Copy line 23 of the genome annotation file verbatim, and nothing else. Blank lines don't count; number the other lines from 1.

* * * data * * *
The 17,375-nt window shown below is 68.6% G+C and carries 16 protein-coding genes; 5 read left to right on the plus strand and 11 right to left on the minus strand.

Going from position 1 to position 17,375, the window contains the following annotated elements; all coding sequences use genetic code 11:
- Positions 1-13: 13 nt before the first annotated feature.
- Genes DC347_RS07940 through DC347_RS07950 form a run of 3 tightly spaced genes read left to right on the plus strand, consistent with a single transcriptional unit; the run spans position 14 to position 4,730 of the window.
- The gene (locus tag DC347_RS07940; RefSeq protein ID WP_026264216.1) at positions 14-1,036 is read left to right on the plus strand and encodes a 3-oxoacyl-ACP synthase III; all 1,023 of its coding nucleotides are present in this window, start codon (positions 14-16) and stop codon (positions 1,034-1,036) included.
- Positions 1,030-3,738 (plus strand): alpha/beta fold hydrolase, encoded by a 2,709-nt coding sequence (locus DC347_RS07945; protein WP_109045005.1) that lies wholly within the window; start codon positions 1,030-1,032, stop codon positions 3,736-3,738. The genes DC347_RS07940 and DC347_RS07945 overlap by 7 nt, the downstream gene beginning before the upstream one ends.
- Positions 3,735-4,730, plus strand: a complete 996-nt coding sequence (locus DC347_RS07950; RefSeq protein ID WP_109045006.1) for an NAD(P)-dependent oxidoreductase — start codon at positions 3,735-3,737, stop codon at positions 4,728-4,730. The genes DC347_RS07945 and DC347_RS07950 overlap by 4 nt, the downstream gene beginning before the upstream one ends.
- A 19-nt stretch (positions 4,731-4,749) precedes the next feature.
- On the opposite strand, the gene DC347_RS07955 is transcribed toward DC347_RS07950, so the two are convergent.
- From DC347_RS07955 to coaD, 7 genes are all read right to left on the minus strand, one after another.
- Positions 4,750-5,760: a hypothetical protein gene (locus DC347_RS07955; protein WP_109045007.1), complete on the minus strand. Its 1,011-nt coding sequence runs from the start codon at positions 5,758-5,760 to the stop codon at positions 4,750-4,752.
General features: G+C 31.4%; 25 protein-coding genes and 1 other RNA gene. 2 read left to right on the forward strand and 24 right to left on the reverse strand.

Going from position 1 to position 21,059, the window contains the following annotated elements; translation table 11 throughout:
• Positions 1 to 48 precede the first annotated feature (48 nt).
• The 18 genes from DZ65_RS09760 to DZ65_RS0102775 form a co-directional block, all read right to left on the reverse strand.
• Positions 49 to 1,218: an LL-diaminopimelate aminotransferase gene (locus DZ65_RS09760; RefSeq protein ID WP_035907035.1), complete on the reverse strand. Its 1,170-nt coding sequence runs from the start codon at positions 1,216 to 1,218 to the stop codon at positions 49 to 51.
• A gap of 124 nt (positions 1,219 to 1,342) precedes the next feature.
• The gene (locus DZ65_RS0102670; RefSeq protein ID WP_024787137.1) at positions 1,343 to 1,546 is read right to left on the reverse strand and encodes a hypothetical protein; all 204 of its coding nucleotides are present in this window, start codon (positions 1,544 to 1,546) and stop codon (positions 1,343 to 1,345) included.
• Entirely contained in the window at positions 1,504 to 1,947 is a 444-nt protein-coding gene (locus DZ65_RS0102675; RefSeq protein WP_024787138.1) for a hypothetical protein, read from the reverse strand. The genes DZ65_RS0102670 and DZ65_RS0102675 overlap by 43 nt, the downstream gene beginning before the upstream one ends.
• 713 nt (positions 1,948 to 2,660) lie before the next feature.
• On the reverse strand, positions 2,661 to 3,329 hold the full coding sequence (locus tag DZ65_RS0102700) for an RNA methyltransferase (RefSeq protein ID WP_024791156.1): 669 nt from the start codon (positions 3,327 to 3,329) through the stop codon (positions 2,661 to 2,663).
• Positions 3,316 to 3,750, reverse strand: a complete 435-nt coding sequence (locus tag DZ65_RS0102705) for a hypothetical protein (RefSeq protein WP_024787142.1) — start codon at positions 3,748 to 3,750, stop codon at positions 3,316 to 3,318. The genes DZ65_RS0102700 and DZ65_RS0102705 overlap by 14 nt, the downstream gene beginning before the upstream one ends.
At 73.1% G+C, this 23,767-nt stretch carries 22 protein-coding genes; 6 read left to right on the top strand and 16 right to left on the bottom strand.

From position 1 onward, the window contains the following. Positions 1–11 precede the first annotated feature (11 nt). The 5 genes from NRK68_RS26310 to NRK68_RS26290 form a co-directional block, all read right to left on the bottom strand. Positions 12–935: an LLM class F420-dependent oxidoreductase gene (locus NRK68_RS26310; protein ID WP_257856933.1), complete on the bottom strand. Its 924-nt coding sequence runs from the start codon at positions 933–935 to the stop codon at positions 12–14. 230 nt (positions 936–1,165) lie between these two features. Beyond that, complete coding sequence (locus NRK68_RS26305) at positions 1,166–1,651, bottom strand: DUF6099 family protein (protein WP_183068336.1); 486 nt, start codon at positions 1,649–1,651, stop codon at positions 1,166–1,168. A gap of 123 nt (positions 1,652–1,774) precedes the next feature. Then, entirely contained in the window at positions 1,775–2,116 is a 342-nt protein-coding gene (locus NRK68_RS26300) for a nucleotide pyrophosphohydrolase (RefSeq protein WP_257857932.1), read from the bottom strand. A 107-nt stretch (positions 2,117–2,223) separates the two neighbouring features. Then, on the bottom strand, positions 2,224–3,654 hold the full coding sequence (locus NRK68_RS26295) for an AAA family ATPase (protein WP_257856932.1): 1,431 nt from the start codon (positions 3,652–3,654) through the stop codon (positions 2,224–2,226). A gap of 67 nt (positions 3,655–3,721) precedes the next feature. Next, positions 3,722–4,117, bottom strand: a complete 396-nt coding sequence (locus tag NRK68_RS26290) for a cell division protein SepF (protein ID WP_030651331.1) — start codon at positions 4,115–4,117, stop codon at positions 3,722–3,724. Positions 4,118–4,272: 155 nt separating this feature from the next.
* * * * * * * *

At 73.1% G+C, this 23,767-nt stretch carries 22 protein-coding genes; 6 read left to right on the top strand and 16 right to left on the bottom strand.